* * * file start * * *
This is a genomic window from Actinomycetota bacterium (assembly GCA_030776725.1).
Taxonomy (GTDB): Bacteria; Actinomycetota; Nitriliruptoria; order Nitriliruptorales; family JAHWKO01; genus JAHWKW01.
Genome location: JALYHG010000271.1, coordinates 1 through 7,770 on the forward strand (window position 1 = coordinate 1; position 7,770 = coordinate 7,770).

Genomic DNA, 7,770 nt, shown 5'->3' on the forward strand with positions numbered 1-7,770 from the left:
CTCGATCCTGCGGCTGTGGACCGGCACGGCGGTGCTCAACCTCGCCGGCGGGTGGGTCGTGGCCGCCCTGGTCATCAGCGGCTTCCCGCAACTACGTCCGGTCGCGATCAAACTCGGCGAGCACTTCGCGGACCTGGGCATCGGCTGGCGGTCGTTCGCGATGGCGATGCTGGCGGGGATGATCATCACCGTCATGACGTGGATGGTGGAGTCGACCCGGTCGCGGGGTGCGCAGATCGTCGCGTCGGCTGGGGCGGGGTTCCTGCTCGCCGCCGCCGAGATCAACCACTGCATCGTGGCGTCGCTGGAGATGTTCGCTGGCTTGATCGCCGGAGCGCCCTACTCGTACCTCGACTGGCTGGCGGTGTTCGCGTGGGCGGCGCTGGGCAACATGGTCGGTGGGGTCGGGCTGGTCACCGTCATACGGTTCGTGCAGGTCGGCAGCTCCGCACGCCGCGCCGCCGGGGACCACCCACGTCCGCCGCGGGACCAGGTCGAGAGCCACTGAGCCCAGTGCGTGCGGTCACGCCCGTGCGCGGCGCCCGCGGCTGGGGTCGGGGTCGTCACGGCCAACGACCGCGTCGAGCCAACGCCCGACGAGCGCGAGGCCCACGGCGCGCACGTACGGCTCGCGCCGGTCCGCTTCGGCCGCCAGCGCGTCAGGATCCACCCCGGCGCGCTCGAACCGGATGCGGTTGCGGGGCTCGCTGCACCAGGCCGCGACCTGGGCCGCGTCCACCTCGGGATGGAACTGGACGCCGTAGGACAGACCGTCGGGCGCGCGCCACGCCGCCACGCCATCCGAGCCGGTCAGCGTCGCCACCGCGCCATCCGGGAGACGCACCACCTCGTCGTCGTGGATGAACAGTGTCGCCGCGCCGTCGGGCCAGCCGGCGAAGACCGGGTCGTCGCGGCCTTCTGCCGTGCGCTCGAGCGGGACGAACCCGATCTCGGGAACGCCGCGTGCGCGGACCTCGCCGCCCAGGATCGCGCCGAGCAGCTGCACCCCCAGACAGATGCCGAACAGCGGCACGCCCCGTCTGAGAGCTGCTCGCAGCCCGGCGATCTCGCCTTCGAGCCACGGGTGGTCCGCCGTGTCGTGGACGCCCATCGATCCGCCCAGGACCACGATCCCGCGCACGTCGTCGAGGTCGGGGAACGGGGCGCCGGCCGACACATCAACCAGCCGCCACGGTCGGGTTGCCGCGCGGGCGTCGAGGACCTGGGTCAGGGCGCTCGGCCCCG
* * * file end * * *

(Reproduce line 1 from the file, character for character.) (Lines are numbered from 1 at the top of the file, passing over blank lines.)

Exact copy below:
This is a genomic window from Actinomycetota bacterium (assembly GCA_030776725.1).